Long Island, New York, USA
by Ron Manna
I got into the slots as a kid in late 1966 and stayed with it through 1969
into early 1970, when most of the commercial tracks in this area closed.
Although I raced in a few organized races, most of the time I just enjoyed
running the cars I built from scratch on rented time. Long Island itself
(Nassau and Suffolk Counties) had quite a few tracks in the 60's.
If you include Brooklyn, Queens and Westchester, there were even more
in a 30 mile radius from my home. Here are some of the ones I raced.
Aurora Raceways in Hempstead was a huge operation run by Aurora Inc.,
whose headquarters was also in Hempstead at the time. It had two floors.
The main floor had four Americans; two Kings, a Hillclimber and another
smaller American shaped like the King. It also had a couple of HO tracks going.
The bottom floor had two tracks larger than the King, which were used only for
East Meadow Raceways had a couple of homebuilt units, one of which was listed
as the largest slot track in the country around 1964 or 5 according to an
article in Car Model Magazine (as I remember reading a few years later).
Champion Raceways (my favorite) was in Massapequa. It had two huge Englemanns and
a smaller counter area but it was set up for high level parts. Pictures of a track
of the same model as one of the Champion tracks be seen on the Elmsford Raceway,
Elmsford NY website. It is the one they call Nuvolari, after the famous race driver.
Elmsford, by the way has been in continuous operation since the 60's with the
same owner. It is about 30 miles from me now.
The other track at Champion was shaped like the American King but the straight
was longer and the bank was steeper and higher.
Hobbytrack was in Levittown with two good tracks and a very good selection of parts.
Vic's in Cambria Heights was the track where I ran in organized races since
they had more races for the younger to mid teenage set. It had a King and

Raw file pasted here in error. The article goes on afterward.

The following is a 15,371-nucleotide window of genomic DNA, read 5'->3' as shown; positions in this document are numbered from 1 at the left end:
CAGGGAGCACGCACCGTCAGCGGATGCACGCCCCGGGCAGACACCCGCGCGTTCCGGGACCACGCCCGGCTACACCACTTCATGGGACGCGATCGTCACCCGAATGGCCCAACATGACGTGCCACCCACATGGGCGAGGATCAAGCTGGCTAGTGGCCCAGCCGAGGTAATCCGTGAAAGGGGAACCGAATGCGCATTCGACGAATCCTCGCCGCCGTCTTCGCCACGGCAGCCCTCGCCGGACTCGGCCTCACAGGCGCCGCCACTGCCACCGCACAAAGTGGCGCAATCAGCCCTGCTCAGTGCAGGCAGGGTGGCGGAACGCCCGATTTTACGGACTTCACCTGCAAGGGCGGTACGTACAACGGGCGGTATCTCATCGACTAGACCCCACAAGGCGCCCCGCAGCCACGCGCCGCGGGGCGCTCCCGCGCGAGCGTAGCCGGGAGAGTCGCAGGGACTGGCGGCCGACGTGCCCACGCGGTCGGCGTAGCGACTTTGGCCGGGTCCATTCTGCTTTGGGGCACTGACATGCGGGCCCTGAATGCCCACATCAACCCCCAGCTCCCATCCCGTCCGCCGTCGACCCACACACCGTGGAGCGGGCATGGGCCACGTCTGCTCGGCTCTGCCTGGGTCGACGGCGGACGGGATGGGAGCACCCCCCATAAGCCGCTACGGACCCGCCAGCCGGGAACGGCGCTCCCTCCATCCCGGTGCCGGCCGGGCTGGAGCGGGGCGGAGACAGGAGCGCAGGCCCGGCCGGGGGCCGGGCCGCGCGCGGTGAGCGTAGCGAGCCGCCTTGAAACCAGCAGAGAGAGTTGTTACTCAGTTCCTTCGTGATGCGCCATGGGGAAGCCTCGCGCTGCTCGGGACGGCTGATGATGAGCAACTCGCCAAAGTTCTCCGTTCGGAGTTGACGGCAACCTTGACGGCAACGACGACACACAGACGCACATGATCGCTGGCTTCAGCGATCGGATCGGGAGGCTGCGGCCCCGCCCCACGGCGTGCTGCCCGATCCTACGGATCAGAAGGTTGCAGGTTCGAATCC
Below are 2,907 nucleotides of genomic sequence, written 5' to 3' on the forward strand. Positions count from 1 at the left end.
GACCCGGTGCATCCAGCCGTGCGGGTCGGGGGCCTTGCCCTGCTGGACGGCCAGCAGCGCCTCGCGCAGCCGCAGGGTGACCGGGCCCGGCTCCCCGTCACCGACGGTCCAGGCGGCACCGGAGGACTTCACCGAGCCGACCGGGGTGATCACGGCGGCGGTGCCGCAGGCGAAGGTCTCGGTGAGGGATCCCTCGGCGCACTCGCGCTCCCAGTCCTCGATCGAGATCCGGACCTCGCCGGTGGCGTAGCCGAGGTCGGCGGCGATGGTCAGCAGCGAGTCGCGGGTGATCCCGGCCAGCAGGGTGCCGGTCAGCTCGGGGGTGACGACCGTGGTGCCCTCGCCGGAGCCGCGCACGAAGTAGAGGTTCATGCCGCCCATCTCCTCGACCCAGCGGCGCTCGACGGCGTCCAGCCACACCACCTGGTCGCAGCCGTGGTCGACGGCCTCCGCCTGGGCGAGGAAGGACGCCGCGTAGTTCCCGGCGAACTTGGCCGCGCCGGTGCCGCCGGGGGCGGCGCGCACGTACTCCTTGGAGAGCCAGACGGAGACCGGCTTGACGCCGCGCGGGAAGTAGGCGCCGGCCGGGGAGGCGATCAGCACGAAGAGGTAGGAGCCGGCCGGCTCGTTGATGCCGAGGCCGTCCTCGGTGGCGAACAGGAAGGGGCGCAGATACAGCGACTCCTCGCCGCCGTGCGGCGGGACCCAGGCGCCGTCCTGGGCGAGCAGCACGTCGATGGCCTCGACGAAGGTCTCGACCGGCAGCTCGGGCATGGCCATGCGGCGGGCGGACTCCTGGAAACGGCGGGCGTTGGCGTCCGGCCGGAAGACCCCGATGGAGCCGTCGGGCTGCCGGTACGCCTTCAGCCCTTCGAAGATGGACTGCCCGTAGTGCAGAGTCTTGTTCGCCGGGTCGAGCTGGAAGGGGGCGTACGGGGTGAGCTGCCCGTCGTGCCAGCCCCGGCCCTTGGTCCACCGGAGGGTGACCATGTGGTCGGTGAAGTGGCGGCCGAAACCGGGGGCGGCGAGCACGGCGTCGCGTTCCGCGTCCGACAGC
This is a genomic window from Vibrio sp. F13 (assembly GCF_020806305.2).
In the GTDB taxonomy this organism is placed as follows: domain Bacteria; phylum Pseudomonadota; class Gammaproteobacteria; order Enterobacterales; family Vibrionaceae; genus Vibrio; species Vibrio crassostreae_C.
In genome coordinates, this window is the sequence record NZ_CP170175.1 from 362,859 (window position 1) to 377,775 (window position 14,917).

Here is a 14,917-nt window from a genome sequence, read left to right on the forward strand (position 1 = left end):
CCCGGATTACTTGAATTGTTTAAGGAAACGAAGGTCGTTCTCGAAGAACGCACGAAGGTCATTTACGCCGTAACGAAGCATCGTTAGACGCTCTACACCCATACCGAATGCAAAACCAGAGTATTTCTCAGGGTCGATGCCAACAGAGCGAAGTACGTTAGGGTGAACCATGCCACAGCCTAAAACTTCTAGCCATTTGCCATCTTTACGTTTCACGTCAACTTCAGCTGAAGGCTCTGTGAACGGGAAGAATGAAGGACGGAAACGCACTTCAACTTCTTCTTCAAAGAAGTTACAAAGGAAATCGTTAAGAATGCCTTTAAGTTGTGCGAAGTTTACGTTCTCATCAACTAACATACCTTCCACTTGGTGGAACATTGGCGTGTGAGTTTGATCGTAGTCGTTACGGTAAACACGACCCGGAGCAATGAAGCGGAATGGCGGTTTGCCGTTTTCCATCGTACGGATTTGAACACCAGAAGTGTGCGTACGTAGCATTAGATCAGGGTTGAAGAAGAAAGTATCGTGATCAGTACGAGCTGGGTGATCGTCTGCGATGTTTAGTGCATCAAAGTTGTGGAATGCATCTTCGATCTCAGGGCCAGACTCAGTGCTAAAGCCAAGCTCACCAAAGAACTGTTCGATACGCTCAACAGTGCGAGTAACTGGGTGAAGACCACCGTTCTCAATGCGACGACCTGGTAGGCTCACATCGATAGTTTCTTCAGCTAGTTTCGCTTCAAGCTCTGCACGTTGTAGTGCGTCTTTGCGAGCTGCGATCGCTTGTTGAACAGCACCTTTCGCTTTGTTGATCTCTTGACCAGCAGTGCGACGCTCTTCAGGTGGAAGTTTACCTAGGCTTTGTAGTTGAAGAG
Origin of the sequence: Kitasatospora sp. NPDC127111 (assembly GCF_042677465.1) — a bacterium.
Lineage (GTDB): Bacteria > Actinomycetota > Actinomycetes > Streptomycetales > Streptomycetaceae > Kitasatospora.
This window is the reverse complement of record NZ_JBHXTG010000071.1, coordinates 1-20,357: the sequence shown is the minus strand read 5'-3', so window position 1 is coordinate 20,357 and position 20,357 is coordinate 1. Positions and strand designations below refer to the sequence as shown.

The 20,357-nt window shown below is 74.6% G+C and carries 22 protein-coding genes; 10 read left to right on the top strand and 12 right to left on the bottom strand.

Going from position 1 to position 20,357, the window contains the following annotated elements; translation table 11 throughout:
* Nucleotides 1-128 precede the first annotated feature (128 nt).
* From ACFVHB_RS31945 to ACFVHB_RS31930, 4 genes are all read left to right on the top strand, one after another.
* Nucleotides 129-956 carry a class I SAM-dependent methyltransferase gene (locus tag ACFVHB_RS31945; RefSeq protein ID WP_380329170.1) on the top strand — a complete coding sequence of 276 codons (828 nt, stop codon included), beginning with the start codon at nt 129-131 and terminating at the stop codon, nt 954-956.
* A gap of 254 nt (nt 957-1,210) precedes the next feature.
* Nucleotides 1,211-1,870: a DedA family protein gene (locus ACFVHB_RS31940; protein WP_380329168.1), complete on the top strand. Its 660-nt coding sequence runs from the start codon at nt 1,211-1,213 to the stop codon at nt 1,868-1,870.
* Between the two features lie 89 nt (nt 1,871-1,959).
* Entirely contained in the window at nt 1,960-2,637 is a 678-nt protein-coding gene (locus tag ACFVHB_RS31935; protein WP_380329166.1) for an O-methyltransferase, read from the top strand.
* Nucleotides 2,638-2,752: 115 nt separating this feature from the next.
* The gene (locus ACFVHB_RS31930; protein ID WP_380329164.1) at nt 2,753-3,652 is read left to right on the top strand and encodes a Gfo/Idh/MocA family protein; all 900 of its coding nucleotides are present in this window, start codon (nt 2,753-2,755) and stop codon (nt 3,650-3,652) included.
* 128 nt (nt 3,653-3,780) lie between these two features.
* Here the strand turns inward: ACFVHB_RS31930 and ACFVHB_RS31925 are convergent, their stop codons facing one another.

a Hillclimb track going at all times.
Glen Oaks Raceways was in Glen Oaks, Queens on Union Blvd. It was a favorite of the pros
in the area, like Charlie Harris of Car Model fame, Gunther Faas, of Faas Fast Wheels
(he is still racing!!) Jim Greenaway and others. Glen Oaks ran many pro races,
drawing the likes of Jerry Brady, Ursaner, Cozine. It was extremely clean, plush
and well run. The tracks were in absolutely great shape.
Glen Cove NY was home to Glen Cove Raceways. The night manager there worked with
my father during the day and helped me get into the hobby. Farmingdale had a
track going called Conklin Raceways. It was the last to close in the mid 70s.
Buzz A Rama was in Brooklyn and Phase III Raceways was going in The Bronx.
Phase III was home to Phase III parts. Ursaner and Sandy Gross were the Cobra
parts drivers, which was also in The Bronx.
I was reminded by another Long Island native, Zoney, that there was a slot
racing center in Mid Island Plaza (now called Broadway Mall) on Route 106 in
Hicksville. It had four or five tracks named after famous racing circuits
such as Riverside, LeMans, etc. It was a good place to hang out while your
parents shopped in the department stores.
There were undoubtedly other tracks, but these are the ones I remember best.
Long Island is undergoing somewhat of a slot car revival at the present time.
Speedzone in Farmingdale, Slots Alot in Franklin Square, Glen Cove Raceway
(not the same operation) and Port Jefferson Raceways are all going well.
Most of the tracks seem to be recycled 60's units but are in good shape.
I got started with kits such as a Comet Cyclone by AMT, some Champion Snuggler kits,
a Monogram Lotus 38 and a Cox GT 40. I have some of these parts still. However,
I soon graduated to building. Since I was fairly young (and therefore poor),
I did most of the work myself. I remember rewinding Mabuchis using a Model Car and Track
article as a guide.
I got into chassis building in a big way, building inline and then anglewinders,
which for some reason I found easier to build, strange as that may sound. I did
save up and got some good motors such as the Champion 517's and later an Orange Picker
motor with 25 gauge wire. I built my own chassis jigs and even fashioned
a tire truing lathe from an old ac motor and wood! Although some of the chassis
looked crude, they ran pretty well.
By the time the tracks closed, I was getting into the real cars anyway. I hot rodded
Mustangs, Falcons, Novas and others. I got into SCCA racing with the president of
my company and we campaigned different GT1 cars for about 10 years in the Northeast
region. I still work on and restore Mustangs I own in the summertime for fun.
Now that slotting seems coming back, maybe I will have a Winter hobby as well.
December 18, 2002